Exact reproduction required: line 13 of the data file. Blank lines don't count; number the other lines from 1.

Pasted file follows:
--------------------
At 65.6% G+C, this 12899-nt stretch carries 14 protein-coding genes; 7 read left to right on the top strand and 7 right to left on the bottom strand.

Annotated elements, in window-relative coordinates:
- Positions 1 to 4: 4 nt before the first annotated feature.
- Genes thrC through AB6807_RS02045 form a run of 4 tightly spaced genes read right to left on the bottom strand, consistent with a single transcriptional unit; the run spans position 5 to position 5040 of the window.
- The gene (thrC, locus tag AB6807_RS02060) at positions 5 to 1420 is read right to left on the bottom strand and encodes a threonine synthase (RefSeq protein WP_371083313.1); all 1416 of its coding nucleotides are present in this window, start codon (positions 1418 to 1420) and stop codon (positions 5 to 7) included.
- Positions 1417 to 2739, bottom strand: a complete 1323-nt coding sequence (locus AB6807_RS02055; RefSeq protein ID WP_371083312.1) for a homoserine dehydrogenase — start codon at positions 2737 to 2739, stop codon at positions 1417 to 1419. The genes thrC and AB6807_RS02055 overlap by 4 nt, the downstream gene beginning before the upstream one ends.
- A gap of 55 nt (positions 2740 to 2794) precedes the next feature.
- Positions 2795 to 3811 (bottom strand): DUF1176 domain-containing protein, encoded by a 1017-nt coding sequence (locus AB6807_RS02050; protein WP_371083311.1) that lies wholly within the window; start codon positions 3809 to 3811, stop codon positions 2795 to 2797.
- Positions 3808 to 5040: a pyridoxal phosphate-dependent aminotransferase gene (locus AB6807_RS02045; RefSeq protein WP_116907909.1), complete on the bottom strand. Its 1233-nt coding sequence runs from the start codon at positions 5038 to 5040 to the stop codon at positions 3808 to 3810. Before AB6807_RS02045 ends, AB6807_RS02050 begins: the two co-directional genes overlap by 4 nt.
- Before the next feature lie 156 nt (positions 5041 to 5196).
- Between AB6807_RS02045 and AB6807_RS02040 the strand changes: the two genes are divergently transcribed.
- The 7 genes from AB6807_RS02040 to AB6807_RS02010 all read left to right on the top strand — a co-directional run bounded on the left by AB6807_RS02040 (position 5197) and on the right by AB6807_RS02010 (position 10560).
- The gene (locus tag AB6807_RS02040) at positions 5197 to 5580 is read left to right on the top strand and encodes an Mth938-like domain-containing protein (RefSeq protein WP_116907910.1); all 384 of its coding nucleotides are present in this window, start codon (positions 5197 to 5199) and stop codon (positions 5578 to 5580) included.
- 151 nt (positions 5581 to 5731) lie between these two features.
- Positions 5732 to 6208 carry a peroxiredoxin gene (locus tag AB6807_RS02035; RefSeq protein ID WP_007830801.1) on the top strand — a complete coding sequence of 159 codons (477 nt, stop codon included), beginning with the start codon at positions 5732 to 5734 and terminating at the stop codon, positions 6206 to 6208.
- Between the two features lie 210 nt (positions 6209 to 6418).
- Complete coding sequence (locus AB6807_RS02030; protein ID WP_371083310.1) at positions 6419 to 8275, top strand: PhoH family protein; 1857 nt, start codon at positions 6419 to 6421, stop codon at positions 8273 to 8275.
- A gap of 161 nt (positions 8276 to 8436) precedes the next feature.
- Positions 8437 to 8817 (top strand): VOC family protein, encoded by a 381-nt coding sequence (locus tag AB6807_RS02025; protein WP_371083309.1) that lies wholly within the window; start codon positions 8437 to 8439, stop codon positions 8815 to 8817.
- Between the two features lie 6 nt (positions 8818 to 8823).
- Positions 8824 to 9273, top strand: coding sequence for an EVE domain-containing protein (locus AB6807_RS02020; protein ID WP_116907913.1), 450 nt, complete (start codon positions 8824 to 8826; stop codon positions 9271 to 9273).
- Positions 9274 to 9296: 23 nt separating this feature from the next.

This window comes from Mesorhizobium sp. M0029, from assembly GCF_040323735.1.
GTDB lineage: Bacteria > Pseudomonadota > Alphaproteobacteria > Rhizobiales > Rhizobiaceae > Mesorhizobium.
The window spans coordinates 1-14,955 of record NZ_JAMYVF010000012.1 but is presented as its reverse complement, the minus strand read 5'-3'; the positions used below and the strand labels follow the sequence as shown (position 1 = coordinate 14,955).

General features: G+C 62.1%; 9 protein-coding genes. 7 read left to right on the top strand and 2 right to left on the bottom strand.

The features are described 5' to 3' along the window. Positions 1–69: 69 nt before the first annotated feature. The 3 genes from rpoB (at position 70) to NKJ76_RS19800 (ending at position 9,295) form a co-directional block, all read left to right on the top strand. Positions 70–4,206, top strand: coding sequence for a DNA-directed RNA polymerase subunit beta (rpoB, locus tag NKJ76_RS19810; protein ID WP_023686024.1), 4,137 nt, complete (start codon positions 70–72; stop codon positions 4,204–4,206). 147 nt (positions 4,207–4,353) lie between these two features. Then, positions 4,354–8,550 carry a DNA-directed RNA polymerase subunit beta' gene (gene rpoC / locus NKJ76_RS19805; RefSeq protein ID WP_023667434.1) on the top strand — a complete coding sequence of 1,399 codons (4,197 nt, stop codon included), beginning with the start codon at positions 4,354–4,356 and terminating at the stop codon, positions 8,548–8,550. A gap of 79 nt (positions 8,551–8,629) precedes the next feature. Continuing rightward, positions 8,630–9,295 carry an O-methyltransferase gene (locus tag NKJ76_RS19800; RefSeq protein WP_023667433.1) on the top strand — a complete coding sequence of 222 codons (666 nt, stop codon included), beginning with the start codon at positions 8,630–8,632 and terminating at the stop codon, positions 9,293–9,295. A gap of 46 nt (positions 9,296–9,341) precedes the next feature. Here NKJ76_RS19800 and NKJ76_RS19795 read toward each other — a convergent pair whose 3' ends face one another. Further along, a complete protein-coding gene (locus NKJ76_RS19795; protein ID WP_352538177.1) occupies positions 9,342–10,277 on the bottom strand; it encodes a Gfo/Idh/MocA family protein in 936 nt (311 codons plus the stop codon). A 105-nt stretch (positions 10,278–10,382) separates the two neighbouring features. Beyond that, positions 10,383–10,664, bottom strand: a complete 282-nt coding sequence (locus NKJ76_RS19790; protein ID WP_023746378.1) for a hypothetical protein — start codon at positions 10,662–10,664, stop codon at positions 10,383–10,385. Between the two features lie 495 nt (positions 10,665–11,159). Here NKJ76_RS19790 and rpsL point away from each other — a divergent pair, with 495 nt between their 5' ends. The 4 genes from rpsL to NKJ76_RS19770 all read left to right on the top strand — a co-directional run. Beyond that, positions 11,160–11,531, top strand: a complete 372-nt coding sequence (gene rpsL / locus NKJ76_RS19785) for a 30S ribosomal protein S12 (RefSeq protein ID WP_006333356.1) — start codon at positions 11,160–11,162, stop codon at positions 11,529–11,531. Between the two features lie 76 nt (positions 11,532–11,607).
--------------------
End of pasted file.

- The gene (locus tag AB6807_RS02040) at positions 5197 to 5580 is read left to right on the top strand and encodes an Mth938-like domain-containing protein (RefSeq protein WP_116907910.1); all 384 of its coding nucleotides are present in this window, start codon (positions 5197 to 5199) and stop codon (positions 5578 to 5580) included.